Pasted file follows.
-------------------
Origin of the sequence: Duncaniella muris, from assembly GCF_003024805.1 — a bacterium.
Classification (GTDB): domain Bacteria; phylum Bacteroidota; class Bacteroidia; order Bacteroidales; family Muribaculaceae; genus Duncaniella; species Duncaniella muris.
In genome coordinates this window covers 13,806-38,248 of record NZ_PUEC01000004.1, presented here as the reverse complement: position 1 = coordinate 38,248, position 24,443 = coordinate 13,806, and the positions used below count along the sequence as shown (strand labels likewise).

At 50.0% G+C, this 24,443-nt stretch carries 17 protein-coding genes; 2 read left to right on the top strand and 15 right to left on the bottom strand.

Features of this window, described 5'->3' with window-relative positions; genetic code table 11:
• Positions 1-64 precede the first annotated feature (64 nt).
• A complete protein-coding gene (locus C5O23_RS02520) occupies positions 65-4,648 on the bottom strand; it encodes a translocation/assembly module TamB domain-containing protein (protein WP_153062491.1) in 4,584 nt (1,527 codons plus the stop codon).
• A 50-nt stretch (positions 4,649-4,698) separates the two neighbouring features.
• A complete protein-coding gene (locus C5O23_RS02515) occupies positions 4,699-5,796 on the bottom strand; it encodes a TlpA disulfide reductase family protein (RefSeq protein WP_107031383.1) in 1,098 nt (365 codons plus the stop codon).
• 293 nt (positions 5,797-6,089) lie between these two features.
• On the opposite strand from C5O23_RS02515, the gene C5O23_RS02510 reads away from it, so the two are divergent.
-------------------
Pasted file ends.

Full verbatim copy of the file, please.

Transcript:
Origin of the sequence: Duncaniella muris, from assembly GCF_003024805.1 — a bacterium.
Classification (GTDB): domain Bacteria; phylum Bacteroidota; class Bacteroidia; order Bacteroidales; family Muribaculaceae; genus Duncaniella; species Duncaniella muris.
In genome coordinates this window covers 13,806-38,248 of record NZ_PUEC01000004.1, presented here as the reverse complement: position 1 = coordinate 38,248, position 24,443 = coordinate 13,806, and the positions used below count along the sequence as shown (strand labels likewise).

At 50.0% G+C, this 24,443-nt stretch carries 17 protein-coding genes; 2 read left to right on the top strand and 15 right to left on the bottom strand.

Features of this window, described 5'->3' with window-relative positions; genetic code table 11:
• Positions 1-64 precede the first annotated feature (64 nt).
• A complete protein-coding gene (locus C5O23_RS02520) occupies positions 65-4,648 on the bottom strand; it encodes a translocation/assembly module TamB domain-containing protein (protein WP_153062491.1) in 4,584 nt (1,527 codons plus the stop codon).
• A 50-nt stretch (positions 4,649-4,698) separates the two neighbouring features.
• A complete protein-coding gene (locus C5O23_RS02515) occupies positions 4,699-5,796 on the bottom strand; it encodes a TlpA disulfide reductase family protein (RefSeq protein WP_107031383.1) in 1,098 nt (365 codons plus the stop codon).
• 293 nt (positions 5,797-6,089) lie between these two features.
• On the opposite strand from C5O23_RS02515, the gene C5O23_RS02510 reads away from it, so the two are divergent.